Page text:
How to Manage Pests
UC Pest Management Guidelines
Affected leaves display small, chlorotic interveinal areas that enlarge and dry out. Foliage symptoms are frequently called "esca." In red varieties dark red margins surround the dead interveinal areas. Severely affected leaves may drop and canes may dieback from the tips. Symptoms may occur at any time during the growing season but are most prevalent during July and August. On berries, small, round, dark spots, each bordered by a brown-purple ring, may occur. These spots may appear at any time between fruit set and ripening. In severely affected vines the berries often crack and dry on the vine or are subject to spoilage.
Measles are caused by several species of Togninia, a fungus that produces perithecia on grapevines in old, rotted vascular tissue. Ascospores are released from fall and winter into spring with rainfall; temperatures do not seem to be limiting for spore release. Ascospores reinfect the vine through pruning wounds. Wounds remain susceptible up to 16 weeks after pruning with susceptibility declining over time. The pathogen enters the current season's vascular tissue and it is believed that symptoms are expressed in the same year that new infections occur. Symptoms are caused by a toxin produced in the vascular tissue and include both leaf striping and fruit spotting. Other symptoms that appear in May are shoot tip dieback and tendril dieback.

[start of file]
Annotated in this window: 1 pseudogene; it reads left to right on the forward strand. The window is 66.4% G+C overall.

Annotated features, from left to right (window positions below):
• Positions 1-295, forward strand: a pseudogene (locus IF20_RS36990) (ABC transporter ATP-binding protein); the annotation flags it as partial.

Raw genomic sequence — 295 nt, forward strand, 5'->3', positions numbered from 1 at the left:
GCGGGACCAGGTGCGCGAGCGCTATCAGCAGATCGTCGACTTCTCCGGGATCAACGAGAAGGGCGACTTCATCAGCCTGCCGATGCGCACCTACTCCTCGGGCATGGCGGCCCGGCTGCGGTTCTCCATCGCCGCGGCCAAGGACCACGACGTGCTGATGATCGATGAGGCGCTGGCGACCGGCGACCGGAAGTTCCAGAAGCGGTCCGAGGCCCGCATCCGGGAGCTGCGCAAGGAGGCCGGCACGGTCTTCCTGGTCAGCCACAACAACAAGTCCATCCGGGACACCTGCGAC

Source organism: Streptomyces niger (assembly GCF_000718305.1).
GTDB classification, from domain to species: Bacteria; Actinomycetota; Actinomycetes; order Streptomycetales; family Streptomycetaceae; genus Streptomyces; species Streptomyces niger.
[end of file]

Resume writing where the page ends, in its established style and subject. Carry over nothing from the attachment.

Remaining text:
Another species of fungus, Phaeomoniella chlamydospora, that causes the disease is closely related to the species of Togninia listed above and is also an endophyte in grapevine. This fungus overwinters as pycnidia in 3-5 year-old pruning wounds and releases pycnidiospores with rainfall from fall through spring. The pathogen also infects the vine through current year pruning wounds and produces symptoms.
With both pathogens, there can occur a 50% reduction in shoot growth.
Measles is more prevalent in areas with consistently high summer temperatures, such as the Central Valley, and in areas with heavy spring rainfall. Generally, plantings that are 10 years of age or older are affected, although measles has been seen on fruit and foliage on younger vines. In table grapes, mark areas of poor budbreak in spring. Examine these areas at harvest for disease symptoms.
Control can be achieved with use of liquid lime sulfur. However, it is important that the product get into the cracks and crevices of the vine because that is where the fungal fruiting bodies reside. Other treatments include use of wax or tree tar to fill the holes on the vine. Though still experimental, there would be no way for the fungus to reinfect the vine if these holes are plugged up.
UC IPM Pest Management Guidelines: Grape